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Yody said:
Saying that I still primarily ride with the shock in the open position, which unlike a fox means its completely open.
Ahhh, I wasn't aware of that distinction... one of the guys at Push told me, if I recall correctly, that the RT3 has a preloaded shim stack, and the AM is not preloaded, so it has the capacity to flow more oil, but no platform.... I assumed that meant the RT3 is similar to the RP23.... other than the higher oil volume, larger piston, etc. I'd been trying to decide on one or the other for my Mojo, that I could swap over to an HD140 after I'd saved up enough coin... but that's been postponed by a broken Mojo, followed by raiding the HD fund to take Ibis up on a SL crash replacement upgrade:)thumbsup: Shout out to Jeff & Scot. Thanks dudes! you're the best in the biz).
 

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Discussion Starter · #10 ·
doismellbacon said:
Ahhh, I wasn't aware of that distinction... one of the guys at Push told me, if I recall correctly, that the RT3 has a preloaded shim stack, and the AM is not preloaded, so it has the capacity to flow more oil, but no platform.... I assumed that meant the RT3 is similar to the RP23.... other than the higher oil volume, larger piston, etc. I'd been trying to decide on one or the other for my Mojo, that I could swap over to an HD140 after I'd saved up enough coin... but that's been postponed by a broken Mojo, followed by raiding the HD fund to take Ibis up on a SL crash replacement upgrade:)thumbsup: Shout out to Jeff & Scot. Thanks dudes! you're the best in the biz).
Ya know, I should probably re-affirm this. It's quite possible Darren was talking about the RT/AM at the time since that was what I thought I was ordering.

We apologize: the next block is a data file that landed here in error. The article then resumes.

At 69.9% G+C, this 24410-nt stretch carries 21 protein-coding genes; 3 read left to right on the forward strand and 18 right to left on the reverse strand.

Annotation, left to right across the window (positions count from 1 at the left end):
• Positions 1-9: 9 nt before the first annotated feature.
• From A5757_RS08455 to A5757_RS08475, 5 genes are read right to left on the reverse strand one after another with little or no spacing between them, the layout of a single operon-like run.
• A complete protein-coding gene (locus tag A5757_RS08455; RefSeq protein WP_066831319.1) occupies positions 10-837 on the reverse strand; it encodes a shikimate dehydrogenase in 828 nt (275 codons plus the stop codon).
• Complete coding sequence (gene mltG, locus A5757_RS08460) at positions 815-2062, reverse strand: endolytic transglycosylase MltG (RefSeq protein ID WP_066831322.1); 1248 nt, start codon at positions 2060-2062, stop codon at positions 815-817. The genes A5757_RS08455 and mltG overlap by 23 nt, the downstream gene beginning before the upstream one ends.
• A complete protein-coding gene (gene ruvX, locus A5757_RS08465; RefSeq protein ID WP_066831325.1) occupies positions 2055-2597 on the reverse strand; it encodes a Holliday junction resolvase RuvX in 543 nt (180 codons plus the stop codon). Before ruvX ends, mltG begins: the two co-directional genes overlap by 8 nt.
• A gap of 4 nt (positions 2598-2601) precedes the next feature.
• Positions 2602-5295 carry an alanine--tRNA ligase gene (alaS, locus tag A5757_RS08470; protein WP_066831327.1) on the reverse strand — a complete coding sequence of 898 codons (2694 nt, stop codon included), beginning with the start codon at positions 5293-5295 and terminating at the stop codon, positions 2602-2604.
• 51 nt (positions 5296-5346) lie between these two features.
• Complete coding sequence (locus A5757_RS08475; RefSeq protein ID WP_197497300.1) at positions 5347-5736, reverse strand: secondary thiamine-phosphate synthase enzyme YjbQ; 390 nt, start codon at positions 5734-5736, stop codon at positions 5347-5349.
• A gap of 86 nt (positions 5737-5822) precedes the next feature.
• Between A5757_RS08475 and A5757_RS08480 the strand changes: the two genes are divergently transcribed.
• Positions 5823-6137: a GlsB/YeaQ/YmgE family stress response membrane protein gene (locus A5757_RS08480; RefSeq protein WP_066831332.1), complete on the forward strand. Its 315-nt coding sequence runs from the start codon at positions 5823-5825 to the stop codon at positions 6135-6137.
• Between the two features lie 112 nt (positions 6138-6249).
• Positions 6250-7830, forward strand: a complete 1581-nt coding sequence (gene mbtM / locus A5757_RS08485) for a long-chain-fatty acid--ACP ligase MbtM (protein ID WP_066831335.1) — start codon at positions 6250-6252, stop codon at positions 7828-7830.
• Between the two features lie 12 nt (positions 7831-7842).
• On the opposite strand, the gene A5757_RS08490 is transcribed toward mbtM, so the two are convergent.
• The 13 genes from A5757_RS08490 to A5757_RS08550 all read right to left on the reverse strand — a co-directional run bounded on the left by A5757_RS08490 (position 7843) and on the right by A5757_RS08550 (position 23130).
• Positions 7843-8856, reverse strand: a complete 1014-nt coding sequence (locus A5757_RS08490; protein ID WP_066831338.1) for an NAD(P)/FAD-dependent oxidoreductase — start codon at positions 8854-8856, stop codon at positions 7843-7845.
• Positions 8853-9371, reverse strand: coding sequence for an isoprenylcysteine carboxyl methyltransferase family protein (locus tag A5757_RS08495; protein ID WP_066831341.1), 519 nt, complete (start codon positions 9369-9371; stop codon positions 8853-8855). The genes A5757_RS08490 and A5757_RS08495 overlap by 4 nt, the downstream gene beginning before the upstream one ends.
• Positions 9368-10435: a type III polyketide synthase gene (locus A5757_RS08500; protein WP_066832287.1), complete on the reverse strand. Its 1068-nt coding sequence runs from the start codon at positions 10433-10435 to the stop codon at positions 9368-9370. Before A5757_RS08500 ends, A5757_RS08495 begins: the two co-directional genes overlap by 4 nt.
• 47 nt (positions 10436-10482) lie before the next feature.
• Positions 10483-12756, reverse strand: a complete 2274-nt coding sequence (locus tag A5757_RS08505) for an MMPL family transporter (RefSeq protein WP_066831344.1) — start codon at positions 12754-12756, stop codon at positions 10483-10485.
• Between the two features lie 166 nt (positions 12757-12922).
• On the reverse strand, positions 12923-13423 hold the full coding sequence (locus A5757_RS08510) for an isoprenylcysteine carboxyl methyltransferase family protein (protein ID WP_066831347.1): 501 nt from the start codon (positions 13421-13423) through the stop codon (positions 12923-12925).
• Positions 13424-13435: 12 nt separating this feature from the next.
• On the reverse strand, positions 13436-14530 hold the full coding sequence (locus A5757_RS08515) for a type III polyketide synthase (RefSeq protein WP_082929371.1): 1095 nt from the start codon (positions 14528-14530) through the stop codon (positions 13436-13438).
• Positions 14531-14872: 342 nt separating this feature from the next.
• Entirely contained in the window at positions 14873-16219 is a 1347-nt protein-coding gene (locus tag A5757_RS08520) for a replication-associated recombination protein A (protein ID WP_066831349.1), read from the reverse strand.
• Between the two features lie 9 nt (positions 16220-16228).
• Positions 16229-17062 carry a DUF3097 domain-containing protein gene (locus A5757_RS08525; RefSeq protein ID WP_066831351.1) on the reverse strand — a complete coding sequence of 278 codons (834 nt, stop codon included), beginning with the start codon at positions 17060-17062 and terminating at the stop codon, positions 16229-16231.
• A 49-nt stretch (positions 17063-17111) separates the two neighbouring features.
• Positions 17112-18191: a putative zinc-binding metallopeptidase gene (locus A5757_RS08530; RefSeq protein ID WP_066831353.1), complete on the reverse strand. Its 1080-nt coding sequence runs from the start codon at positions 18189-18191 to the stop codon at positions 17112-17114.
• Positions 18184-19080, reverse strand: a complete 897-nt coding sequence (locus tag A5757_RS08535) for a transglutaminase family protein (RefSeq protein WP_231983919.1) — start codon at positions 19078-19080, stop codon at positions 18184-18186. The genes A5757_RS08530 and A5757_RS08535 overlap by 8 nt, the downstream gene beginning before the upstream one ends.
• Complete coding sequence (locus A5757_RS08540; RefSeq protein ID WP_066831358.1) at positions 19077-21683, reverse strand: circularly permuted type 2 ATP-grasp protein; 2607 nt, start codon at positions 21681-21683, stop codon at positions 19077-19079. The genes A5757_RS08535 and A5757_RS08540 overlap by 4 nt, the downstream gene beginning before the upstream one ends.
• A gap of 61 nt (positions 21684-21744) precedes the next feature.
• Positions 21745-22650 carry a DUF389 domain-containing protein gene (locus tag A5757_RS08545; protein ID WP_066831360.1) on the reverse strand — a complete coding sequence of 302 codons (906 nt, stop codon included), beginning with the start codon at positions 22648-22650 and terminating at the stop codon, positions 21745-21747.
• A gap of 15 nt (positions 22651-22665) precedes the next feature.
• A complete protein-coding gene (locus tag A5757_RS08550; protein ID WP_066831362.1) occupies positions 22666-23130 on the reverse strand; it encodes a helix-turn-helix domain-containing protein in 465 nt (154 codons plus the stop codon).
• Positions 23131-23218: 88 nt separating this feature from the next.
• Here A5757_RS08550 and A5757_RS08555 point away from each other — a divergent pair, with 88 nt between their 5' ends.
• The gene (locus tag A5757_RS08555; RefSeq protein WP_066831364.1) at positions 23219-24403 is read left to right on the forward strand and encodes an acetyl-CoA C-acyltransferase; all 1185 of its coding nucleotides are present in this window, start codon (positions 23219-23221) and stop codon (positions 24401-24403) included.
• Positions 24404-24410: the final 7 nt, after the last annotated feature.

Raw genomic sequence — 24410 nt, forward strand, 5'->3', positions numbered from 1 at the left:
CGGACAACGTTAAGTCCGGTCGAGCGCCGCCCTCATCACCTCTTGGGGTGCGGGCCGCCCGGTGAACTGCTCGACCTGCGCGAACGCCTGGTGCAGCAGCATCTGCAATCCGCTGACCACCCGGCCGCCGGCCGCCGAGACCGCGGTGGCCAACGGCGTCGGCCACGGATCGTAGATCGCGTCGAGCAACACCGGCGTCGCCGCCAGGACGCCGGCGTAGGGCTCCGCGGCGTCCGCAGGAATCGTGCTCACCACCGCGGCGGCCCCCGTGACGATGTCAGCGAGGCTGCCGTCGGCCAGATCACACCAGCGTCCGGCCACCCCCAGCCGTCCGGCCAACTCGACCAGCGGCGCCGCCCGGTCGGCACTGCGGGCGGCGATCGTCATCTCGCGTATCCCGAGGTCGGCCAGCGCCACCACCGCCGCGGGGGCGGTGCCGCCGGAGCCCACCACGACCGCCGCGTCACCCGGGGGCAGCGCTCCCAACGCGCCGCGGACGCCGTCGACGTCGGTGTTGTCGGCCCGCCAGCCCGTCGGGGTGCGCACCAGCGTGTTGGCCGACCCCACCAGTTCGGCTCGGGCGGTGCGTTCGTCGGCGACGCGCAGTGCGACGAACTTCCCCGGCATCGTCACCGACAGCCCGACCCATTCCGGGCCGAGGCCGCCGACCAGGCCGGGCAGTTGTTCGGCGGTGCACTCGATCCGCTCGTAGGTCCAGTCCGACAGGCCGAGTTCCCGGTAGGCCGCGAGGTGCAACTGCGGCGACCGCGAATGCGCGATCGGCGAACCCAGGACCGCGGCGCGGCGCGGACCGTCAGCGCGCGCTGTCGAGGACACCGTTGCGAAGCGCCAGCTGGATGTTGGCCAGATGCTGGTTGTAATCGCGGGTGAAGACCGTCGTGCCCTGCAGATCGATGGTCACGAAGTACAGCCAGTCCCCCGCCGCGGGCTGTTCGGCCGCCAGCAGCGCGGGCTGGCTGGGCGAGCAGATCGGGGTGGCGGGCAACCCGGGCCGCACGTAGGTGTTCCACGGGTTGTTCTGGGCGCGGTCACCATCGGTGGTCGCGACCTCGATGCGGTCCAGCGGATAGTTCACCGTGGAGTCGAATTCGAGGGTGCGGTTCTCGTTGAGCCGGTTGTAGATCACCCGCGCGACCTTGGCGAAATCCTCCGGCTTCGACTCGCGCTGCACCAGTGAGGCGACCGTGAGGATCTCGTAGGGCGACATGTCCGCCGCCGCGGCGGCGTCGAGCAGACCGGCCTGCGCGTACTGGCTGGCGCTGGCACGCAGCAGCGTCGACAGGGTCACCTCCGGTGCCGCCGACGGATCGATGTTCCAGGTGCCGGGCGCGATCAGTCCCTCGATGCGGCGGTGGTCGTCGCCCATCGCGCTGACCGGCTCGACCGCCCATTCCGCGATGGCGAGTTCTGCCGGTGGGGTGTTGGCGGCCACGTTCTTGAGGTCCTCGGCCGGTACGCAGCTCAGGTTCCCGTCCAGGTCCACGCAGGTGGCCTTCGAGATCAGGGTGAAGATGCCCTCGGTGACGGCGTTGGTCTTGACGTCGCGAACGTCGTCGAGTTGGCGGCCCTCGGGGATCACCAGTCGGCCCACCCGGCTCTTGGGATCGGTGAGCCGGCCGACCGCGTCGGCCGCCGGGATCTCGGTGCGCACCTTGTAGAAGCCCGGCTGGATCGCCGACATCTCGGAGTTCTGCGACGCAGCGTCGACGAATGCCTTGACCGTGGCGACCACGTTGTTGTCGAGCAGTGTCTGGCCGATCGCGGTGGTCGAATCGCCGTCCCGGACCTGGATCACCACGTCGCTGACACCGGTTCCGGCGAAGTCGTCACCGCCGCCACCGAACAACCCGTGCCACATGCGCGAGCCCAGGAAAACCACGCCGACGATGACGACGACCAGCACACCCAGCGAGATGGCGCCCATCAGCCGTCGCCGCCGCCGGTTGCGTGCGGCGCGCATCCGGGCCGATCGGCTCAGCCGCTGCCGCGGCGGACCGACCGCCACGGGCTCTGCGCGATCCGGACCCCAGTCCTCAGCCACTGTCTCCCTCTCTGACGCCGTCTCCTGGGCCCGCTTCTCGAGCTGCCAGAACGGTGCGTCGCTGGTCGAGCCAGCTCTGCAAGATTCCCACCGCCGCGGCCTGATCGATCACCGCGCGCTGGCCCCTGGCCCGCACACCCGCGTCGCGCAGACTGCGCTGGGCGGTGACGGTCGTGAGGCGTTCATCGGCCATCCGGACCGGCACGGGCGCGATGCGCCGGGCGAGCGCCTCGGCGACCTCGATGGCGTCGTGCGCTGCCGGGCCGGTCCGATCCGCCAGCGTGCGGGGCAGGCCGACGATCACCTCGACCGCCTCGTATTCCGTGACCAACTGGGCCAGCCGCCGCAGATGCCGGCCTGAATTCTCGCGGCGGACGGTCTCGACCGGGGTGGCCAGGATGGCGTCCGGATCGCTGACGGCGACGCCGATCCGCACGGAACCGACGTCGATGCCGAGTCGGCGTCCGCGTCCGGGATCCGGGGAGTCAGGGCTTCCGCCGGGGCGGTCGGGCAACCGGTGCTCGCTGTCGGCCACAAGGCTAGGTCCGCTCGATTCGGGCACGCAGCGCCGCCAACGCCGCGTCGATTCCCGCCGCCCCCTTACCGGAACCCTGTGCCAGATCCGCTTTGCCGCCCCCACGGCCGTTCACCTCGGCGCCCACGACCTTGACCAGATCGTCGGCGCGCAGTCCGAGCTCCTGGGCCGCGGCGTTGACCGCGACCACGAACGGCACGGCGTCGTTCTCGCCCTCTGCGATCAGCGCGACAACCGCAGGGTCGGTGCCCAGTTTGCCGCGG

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Speaking of the Monarch and the HD, everybody seems to be talking about either the RT3 or the AM, but what about the standard RT? The standard RT was what Push recommended to me for the HD 160 when I ordered my shock for the everything but the kitchen sink kind of riding I do. Anybody have any experiences/suggestions.
Drawbacks of the RT vs the RT-AM?
 

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The way Push described it to me:
The RT has a knob to adjust the threshold in fine increments, like the adjustable floodgate you have on a RS fork.... so you can dial it in how you like, but it's difficult to tweak while riding. The RT-3 is basically the same shock but with an easy-to-flip lever for 3 choices: Open - light threshold - high threshold (I'm not sure if the open is truly open or just extra light)
The AM has no threshold at all (aka, no preload on the shim stack), rather an adjustment for compression damping and the highest flow piston of the bunch.
I'm a full-on E-rider on this subject, I admit, so I can't give you any seat of the pants assessment.
 

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doismellbacon said:
The way Push described it to me:
The RT has a knob to adjust the threshold in fine increments, like the adjustable floodgate you have on a RS fork.... so you can dial it in how you like, but it's difficult to tweak while riding. The RT-3 is basically the same shock but with an easy-to-flip lever for 3 choices: Open - light threshold - high threshold
The AM has no threshold at all (aka, no preload on the shim stack), rather an adjustment for compression damping and the highest flow piston of the bunch.